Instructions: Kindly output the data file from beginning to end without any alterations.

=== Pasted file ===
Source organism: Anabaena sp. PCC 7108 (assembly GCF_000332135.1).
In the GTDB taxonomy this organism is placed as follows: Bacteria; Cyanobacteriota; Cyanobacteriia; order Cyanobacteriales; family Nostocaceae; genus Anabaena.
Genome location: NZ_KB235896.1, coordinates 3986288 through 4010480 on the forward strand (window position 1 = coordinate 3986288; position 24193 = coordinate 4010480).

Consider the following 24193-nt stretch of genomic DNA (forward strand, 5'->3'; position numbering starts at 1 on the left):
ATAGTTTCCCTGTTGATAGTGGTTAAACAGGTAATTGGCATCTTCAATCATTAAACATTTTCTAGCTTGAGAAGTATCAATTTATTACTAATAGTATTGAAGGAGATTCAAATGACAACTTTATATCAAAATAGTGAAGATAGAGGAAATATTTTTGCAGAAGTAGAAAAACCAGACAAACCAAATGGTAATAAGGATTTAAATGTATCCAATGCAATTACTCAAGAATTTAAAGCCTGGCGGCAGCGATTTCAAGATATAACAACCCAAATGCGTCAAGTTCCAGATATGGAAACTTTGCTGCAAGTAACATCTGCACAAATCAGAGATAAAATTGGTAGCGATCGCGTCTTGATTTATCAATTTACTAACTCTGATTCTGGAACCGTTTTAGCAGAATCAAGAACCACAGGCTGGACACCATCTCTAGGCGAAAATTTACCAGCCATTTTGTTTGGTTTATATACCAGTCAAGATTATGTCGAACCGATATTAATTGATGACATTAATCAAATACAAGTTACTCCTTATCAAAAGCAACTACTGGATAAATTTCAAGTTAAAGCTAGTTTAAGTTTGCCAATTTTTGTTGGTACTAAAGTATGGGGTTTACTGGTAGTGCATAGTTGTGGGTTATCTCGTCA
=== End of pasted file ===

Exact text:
Source organism: Anabaena sp. PCC 7108 (assembly GCF_000332135.1).
In the GTDB taxonomy this organism is placed as follows: Bacteria; Cyanobacteriota; Cyanobacteriia; order Cyanobacteriales; family Nostocaceae; genus Anabaena.
Genome location: NZ_KB235896.1, coordinates 3986288 through 4010480 on the forward strand (window position 1 = coordinate 3986288; position 24193 = coordinate 4010480).

Consider the following 24193-nt stretch of genomic DNA (forward strand, 5'->3'; position numbering starts at 1 on the left):
ATAGTTTCCCTGTTGATAGTGGTTAAACAGGTAATTGGCATCTTCAATCATTAAACATTTTCTAGCTTGAGAAGTATCAATTTATTACTAATAGTATTGAAGGAGATTCAAATGACAACTTTATATCAAAATAGTGAAGATAGAGGAAATATTTTTGCAGAAGTAGAAAAACCAGACAAACCAAATGGTAATAAGGATTTAAATGTATCCAATGCAATTACTCAAGAATTTAAAGCCTGGCGGCAGCGATTTCAAGATATAACAACCCAAATGCGTCAAGTTCCAGATATGGAAACTTTGCTGCAAGTAACATCTGCACAAATCAGAGATAAAATTGGTAGCGATCGCGTCTTGATTTATCAATTTACTAACTCTGATTCTGGAACCGTTTTAGCAGAATCAAGAACCACAGGCTGGACACCATCTCTAGGCGAAAATTTACCAGCCATTTTGTTTGGTTTATATACCAGTCAAGATTATGTCGAACCGATATTAATTGATGACATTAATCAAATACAAGTTACTCCTTATCAAAAGCAACTACTGGATAAATTTCAAGTTAAAGCTAGTTTAAGTTTGCCAATTTTTGTTGGTACTAAAGTATGGGGTTTACTGGTAGTGCATAGTTGTGGGTTATCTCGTCA